Our day trip to the Peterhof Palace from St Petersburg was our most expensive activity in Russia

Other expenses in Russia

This is our catch all heading for items like laundry, SIM cards and ATM commission charges.

This heading also includes adding unused Rubles to Stefan's currency collection and Stefan losing some money on the Moscow metro (twice!).

Stefan trying a Russian sausage
“Rubles? What rubles” said a hungry nonplused Stefan

What we did not include

In our Russia travel costs, we did not include our journey in from the UK because this will inevitably vary per person:

  • we initially flew from London to Riga with Ryanair, paying £58 each
  • we then took the over night Eurolines bus from Riga to St Petersburg, which cost £18 each

Life lessons learnt with hindsight

  • Travelling on the Trans Siberian is not as expensive as you might think if you book all tickets yourself online (cutting out all agency commissions).
  • Stefan should not be in charge of the wallet after losing former wallet in the Moscow metro (twice!).
Live Russian folk music in Lake Baikal
Fond memories in Russia: live folk music on Olkhon island in Lake Baikal

For more info, read our article exploring if Russia is safe for gay travellers. For more practical travel advice check out these blog posts we used for our planning: Russia travel tips and how much it costs to travel the world.

Watch our Trans Siberian travel video and enjoy our time in Riga and train travels through Russia:


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About the author

Hi there! We are Stefan and Sebastien, Greek/French couple behind the travel blog Nomadic Boys. Since we met in 2009, we have been travelling all around the world together, visiting over 100 countries.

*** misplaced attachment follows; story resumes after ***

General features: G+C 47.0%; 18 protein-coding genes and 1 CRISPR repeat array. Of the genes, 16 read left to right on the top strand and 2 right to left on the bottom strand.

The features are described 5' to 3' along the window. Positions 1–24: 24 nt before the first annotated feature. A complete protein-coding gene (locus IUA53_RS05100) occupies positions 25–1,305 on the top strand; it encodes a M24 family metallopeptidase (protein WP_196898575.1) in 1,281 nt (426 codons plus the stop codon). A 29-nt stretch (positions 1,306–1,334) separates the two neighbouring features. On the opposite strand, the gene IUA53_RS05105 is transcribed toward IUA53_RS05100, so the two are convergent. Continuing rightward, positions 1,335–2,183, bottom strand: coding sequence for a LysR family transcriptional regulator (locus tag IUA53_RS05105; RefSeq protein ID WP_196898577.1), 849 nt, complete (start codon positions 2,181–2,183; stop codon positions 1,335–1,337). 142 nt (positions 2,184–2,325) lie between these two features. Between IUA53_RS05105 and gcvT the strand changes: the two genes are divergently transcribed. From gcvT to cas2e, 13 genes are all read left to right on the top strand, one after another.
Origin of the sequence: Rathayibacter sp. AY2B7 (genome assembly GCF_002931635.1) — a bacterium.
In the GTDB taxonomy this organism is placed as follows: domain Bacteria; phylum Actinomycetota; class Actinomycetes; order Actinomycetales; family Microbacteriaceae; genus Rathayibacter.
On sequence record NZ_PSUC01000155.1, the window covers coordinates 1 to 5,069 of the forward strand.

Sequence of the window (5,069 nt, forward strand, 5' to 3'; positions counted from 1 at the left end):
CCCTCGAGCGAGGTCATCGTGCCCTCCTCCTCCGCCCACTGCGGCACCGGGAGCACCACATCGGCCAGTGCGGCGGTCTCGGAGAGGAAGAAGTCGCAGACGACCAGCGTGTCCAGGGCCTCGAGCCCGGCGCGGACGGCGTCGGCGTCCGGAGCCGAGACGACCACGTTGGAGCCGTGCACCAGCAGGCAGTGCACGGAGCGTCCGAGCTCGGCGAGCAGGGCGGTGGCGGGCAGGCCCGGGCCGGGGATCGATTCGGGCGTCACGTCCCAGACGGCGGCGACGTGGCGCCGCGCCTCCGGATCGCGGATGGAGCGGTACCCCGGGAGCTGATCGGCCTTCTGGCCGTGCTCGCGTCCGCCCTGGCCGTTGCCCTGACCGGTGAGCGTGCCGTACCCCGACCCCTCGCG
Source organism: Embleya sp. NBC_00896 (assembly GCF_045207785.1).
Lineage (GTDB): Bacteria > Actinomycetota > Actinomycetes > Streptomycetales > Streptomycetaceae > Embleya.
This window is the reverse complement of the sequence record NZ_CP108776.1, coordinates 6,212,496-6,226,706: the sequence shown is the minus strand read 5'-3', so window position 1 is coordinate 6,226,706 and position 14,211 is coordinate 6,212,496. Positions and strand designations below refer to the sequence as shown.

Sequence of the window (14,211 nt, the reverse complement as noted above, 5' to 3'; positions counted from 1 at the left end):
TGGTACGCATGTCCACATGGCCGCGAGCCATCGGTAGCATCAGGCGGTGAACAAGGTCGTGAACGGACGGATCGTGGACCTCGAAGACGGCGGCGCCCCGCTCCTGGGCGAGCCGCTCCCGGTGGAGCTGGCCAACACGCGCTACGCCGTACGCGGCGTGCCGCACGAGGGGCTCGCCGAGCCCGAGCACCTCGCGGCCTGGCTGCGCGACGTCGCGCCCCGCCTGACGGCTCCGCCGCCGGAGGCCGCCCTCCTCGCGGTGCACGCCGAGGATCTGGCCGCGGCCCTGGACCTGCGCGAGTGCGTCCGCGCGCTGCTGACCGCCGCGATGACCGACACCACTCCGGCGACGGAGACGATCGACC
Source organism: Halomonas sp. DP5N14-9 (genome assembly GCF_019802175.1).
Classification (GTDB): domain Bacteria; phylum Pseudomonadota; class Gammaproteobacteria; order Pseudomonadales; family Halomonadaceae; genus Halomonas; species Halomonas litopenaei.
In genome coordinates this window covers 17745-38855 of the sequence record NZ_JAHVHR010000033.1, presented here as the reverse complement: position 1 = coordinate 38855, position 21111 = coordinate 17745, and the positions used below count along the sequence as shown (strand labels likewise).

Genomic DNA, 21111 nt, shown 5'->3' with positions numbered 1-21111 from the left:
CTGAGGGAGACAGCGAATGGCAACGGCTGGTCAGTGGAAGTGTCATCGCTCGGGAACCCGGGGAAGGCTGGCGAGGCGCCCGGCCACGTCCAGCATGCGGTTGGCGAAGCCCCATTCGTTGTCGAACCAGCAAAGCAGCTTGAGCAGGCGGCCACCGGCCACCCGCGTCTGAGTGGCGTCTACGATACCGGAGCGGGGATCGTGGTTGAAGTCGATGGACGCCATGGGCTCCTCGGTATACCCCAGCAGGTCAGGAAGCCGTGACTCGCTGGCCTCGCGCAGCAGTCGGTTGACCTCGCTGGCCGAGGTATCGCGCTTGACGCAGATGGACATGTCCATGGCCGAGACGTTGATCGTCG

Our mission is to inspire you, the gay traveller, and show you that you can visit more places in the world than you thought possible, by providing a first-hand account of our travel adventures, to help you plan a fun and safe trip.

To find out more about us

17 thoughts on “Russia: how much does it cost to travel on the Tran Siberian”

  1. Thanks for your informative posts! How safe did you two feel as a gay people doing this trip? I imagine things have gotten worse since 2014 but I’d love to hear if you like booked double bed rooms or always made sure you had separate beds? As women I’d guess my girlfriend and I would get more of a pass than 2 men but still.

    • To be honest, despite what we read, in reality, Russia is no different than any other Eastern European society – which is still bad of course. Put it this way, we don’t advise parading the streets waving rainbow flags etc, but maintaining some discretion you’ll be fine. At worst they’ll think you’re sisters – we got that a lot.

  2. Hi guys!
    I am excited reading your blog about the TSR!

    Could you please explain to me the best way from the Irkutsk Station to Khuzhir Island? thanks!

  3. Well done guys!

    Very, very cost effective. The only thing killing me about travelling through Russia is the visa. I’m British, so the cost is crippling!
    I did hear about a 72 hour visa-free way via St. Petersburg but you have to go by ship. I was in Estonia when I heard about it but I was actually on my way to Finland, so I couldn’t do it!
    Next time ay!

  4. Thank you for sharing this very useful information for those who’d want to follow your footsteps :). I think it’s time to write/produce that Nomadic Boys travel book 🙂 Safe travels always, Stefan and Sebastien!